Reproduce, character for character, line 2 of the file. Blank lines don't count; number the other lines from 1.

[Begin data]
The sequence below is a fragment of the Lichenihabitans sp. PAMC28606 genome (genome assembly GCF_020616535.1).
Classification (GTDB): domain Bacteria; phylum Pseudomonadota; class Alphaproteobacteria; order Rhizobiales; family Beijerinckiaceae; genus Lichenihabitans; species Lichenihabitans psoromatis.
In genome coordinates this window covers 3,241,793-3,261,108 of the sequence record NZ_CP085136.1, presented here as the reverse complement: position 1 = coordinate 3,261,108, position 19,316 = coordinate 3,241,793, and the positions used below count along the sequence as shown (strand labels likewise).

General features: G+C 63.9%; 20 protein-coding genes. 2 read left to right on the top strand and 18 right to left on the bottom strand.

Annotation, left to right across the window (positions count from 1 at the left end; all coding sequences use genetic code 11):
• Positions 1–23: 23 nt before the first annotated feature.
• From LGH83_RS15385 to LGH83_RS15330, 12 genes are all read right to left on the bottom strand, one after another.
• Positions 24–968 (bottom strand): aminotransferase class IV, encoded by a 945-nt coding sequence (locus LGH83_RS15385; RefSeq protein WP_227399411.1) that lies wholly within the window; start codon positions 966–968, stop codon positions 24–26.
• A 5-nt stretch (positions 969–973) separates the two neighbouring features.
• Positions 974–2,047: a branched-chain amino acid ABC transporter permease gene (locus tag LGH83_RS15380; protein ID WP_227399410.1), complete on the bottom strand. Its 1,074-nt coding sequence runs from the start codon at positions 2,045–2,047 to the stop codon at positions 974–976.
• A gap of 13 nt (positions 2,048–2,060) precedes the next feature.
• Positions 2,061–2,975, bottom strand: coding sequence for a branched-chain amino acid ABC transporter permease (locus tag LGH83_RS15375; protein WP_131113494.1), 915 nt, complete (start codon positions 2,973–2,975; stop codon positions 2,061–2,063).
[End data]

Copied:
Classification (GTDB): domain Bacteria; phylum Pseudomonadota; class Alphaproteobacteria; order Rhizobiales; family Beijerinckiaceae; genus Lichenihabitans; species Lichenihabitans psoromatis.